Import duties for vehicles in Cambodia vary widely depending on the type of vehicle, from 39.15% to 130.17% according to the General Department of Customs and Excise (GDCE) in late 2021. These duties are an important source of revenue for the Royal Government of Cambodia (RGC), which can use them to fund essential public services. Import duties are calculated by multiplying the Customs value of an imported good by its applicable rate, plus VAT. The rate of vehicle import duties varies depending on whether the vehicle in question is meant for personal or commercial use, in the latter case meaning it is intended to be re-sold for a profit.
Currently, the GDCE allows the import of vehicles for personal use via registered companies. Any company in Cambodia is allowed to import cars provided they have a general import permit issued by the Ministry of Commerce (MoC). As thus, car imports are not restricted to authorised distributors through, for instance, the issuing of automotive import licences. This situation creates potential legal loopholes, wherein companies intending to sell cars in Cambodia import them by declaring them as for personal use and claim exemption from the Exclusive Right regulation issued by the MoC. This results in these companies paying lower duties than required, as rates for goods meant for personal use are overall lower than those for commercial-use goods.
To discourage this practice and close the loophole, EuroCham has supported the raising of the Customs value for personal-use vehicles, to bring the overall tax liability amount closer to that of commercial goods. We welcomed the Ministry of Economy and Finance’s Notification No.10220 SHV dated 10 December 2020, which increased the Customs value by 5% for personal-use imported vehicles. This was a positive measure that enabled authorised distributors to compete more fairly in the Kingdom of Cambodia.
However, given the reports that registered Cambodian companies continue to import vehicles meant for commercial use by declaring them as for personal use continues in Cambodia, we believe further action is needed to discourage such practice.
Impact on business
The import of commercial vehicles by declaring them as personal-use vehicles can have damaging impacts on Cambodia’s tax revenue and overall business environment.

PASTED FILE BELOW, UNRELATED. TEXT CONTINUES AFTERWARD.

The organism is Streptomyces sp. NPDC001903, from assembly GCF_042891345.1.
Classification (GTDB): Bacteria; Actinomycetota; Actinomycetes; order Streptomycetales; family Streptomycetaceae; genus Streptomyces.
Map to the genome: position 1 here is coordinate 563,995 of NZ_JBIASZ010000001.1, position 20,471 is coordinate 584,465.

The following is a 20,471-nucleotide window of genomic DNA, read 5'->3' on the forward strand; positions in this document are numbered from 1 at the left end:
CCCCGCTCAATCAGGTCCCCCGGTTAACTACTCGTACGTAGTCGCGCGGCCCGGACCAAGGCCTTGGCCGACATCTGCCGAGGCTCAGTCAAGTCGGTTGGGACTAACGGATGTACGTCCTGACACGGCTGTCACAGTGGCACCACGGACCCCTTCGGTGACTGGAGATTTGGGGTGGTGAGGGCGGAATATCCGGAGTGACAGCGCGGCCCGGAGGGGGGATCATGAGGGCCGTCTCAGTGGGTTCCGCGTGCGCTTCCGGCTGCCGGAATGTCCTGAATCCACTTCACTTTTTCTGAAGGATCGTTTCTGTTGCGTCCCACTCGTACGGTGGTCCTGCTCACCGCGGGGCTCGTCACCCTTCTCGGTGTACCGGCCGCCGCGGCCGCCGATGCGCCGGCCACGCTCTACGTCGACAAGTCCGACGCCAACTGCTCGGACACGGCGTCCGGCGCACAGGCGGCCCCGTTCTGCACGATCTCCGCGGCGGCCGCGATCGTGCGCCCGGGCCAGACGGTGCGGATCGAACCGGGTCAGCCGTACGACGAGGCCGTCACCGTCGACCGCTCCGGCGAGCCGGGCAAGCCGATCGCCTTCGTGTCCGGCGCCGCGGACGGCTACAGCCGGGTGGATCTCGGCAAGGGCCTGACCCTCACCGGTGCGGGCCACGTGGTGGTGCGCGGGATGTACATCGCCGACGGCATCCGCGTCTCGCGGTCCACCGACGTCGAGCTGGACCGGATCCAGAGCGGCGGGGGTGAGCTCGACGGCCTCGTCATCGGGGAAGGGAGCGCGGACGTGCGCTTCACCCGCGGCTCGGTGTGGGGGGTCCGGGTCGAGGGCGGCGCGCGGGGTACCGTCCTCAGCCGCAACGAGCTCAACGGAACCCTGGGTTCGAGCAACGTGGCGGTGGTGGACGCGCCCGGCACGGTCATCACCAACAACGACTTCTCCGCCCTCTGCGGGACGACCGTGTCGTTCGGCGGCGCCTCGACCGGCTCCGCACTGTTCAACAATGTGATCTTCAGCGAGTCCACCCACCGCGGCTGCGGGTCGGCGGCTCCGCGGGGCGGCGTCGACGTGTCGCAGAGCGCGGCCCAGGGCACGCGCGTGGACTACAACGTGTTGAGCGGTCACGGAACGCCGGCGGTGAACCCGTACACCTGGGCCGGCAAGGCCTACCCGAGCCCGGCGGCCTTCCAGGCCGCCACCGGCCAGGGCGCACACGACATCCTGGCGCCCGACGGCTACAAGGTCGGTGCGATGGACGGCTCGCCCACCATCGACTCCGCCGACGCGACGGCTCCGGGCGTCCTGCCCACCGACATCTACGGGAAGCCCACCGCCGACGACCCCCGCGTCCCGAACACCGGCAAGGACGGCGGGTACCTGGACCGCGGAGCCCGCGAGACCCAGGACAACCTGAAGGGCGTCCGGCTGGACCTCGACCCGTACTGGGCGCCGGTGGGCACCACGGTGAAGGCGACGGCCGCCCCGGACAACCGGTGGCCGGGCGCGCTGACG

Personal-use vehicles are subject to lower taxes and fees than commercial vehicles, which means that businesses can save money by importing commercial vehicles and declaring them as personal-use vehicles. This can result in a significant loss of revenue for the RGC, which can ultimately limit its ability to fund important public services and infrastructure projects.
Secondly, the import of commercial vehicles as personal-use vehicles can create an uneven playing field for businesses. Authorised distributors that comply with the law and pay the appropriate taxes and fees can find themselves at a disadvantage compared to those that import commercial vehicles and declare them as personal-use vehicles. This can discourage the growth of local businesses and limit economic development in Cambodia.
- Increase Customs value by 15% for personal-use vehicles.
We therefore respectfully call for the Customs value to be increased by an additional 15% for the vehicle importation for personal use, on top of the 5% from Notification No.10220.
We believe such an increase would help address these irregularities and ensure that authorised distributors are able to compete more fairly in the market. Moreover, such an initiative would align with the Ministry of Economy and Finance’s Circular No.009 SHV dated 1 December 2005 on the Management of Imported Non-Commercial Goods. This law states that if goods are commercially imported by non-registered companies, the Customs value shall be increased by 20%.
Raising the Customs value would have two beneficial effects. It would help generate additional revenue for Customs due to the higher tax bases of imported vehicles.
It would also level the playing field for authorised distributors and discourage unfair practices, leading to an overall more sustainable and competitive business environment.
Royal government of Cambodia
Initiative from Eurocham: The issue has been raised by Automotive Committee within The White Book edition 2024 in the Recommendation No. 15.
Mr. Chhoeurn Makara